Test Code Coverage Tool Adds Complexity and Trends Analysis
- By Kathleen Richards
- February 6, 2009
NCover Inc. is releasing version 3.0 this week of its flagship code coverage analysis tooling for .NET. Targeted at automated build and test environments, the upgrade improves performance, profiling and reporting capabilities, according to the company.
The tooling consists of an NCover Explorer UI for developers, a build system console for the build developer and a reporting module aimed at project managers. NCover 3.0 improves performance in areas such as coverage loading. It also integrates branch coverage into the Explorer, improves method visit coverage and adds cyclomatic complexity, a metric that determines software complexity by calculating the number of independent paths in sections of the source code.
Often employed in Agile and test-driven development environments, code coverage analysis allows developers to monitor what percentage of their source code is actually touched by unit tests by measuring how many times a line of code is executed, among other metrics.
Visual Studio users are generally familiar with Microsoft's FxCop, which profiles code against the Design Guidelines for the .NET Framework. The static code analyzer PREfast is part of Visual Studio Team System.
Microsoft also provides Dynamic Link Libraries, which enable developers to build instrumentation and data collection into their build process in the Visual Studio 2008 Team System suite and the 2008 Developer and Test editions. Visual Studio Team System 2010 will add code analysis rule sets, gated check-in and advanced dataflow rules, several aimed at stopping SQL injections.
Test code coverage analysis can often result in confusion rather than conclusions, said Daniel Waldschmidt, NCover's technology evangelist. "Traditionally, code coverage was a number -- that's what it is in Team Foundation Server right now. What does it mean? Why? Numbers have context and the context shows how things really play out."
NCover extends what Visual Studio offers, he said, by providing a broader scope, employing different methodology and offering in-depth report generation. For example, developers can drag and drop Visual Studio coverage files into NCover Explorer and automatically create charts and graphs. NCover 3.0 offers 16 new reports and a "record trends" feature that can be used to automatically create HTML reports.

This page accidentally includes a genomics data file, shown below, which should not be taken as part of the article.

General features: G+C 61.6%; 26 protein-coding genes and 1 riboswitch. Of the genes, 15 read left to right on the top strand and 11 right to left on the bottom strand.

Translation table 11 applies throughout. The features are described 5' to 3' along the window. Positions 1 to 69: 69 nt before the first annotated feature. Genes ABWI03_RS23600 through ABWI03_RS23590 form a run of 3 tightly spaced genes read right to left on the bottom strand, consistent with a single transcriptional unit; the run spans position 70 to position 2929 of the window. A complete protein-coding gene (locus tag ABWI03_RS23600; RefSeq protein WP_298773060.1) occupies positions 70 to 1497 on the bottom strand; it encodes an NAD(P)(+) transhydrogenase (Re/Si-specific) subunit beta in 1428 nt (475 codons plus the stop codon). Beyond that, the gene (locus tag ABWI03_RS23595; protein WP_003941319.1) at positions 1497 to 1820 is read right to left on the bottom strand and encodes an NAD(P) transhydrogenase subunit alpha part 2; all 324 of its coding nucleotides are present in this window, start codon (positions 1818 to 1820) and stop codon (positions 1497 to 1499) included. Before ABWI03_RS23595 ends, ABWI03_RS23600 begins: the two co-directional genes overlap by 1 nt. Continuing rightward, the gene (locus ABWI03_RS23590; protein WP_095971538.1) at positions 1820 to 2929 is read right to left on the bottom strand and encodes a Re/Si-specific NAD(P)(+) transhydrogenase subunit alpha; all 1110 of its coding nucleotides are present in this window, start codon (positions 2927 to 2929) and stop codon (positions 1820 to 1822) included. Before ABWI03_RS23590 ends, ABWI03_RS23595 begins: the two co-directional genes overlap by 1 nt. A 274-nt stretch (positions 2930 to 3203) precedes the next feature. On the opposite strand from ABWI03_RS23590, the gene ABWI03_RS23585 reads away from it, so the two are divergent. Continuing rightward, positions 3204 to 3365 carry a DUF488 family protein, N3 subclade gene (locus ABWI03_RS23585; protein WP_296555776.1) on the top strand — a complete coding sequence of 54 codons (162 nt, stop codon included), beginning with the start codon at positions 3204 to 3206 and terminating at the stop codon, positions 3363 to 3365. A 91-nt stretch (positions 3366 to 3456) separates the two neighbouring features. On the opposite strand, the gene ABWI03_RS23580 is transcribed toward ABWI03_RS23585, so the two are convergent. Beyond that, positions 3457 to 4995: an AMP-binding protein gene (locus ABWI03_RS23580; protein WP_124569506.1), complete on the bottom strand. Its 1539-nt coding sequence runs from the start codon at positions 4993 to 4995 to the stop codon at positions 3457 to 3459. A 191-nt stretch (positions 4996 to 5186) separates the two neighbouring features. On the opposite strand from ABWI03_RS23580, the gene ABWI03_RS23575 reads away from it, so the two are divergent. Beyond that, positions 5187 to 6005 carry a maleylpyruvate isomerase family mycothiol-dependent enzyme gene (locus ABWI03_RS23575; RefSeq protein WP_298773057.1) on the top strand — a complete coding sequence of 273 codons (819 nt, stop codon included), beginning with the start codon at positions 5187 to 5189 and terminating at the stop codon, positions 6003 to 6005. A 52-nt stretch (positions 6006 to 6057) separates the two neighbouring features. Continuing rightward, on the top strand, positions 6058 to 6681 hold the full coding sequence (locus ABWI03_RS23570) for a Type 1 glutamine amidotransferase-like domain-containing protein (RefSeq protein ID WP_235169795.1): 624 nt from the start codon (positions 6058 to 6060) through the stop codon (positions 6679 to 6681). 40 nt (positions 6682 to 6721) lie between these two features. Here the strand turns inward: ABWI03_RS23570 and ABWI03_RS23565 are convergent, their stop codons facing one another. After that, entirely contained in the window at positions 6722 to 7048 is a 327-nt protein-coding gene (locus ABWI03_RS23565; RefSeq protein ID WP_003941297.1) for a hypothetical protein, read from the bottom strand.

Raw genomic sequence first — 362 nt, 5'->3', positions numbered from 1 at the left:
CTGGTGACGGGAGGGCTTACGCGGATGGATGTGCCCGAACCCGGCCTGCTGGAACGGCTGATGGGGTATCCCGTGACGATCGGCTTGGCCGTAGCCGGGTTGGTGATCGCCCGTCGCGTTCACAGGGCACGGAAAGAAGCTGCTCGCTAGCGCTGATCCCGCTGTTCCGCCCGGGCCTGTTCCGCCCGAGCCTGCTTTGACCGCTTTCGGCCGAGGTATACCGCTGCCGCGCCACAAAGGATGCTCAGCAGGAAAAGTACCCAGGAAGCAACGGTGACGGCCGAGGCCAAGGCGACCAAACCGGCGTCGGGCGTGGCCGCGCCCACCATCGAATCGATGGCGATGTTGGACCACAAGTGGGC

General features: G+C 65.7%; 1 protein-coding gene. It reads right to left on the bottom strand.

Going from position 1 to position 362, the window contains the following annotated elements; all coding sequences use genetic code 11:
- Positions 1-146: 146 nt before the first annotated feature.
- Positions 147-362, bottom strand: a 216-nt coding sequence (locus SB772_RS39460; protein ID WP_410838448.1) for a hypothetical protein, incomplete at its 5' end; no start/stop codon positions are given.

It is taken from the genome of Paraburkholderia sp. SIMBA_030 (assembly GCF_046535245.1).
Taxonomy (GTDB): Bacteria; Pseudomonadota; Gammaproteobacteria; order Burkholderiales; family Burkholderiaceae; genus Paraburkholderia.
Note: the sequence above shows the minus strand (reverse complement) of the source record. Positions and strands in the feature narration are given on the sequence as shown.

Visual Studio creates a hybrid build for code analysis. "We don't inject any code -- we do it all live for you," Waldschmidt said. The NCover analysis is done at the runtime layer, enabling the tooling to support any .NET language.
While code coverage analysis can show that unit tests have been executed on significant amounts of source code, it is not indicative of the quality of unit tests. Even achieving close to 100 percent code coverage on new code does not mean there won't be any bugs or security issues. These types of tools, however, do offer dev team managers a measure of how much of the code is actually tested and metrics on how that percentage is changing during the development and production cycles.
Getting developers to write unit tests -- let alone quality unit tests -- is another matter. Microsoft is now offering more tooling to steer developers in that direction with the Microsoft Test framework (MSTest), now available in Visual Studio 2008 Professional in addition to Visual Studio Team System and the emerging ASP.NET Model-View-Controller framework.
NCover can be used with BullseyeCoverage for native code as well as build and testing tools such as open source NAnt and NUnit in addition to MSTest. The company works closely with Wintellect, a debugging and training consultancy and Microsoft Gold Certified Partner. NCover is in the process of becoming a Visual Studio Industry Partner, according to Waldschmidt.
The commercial product is available in Classic, Complete and Complete Bundle (team) editions. NCover 3.0 Complete, which supports services, Web apps and includes the new trends and reporting features, is $658 for a Professional license. A free community edition is also available.
Kathleen Richards is the editor of RedDevNews.com and executive editor of Visual Studio Magazine.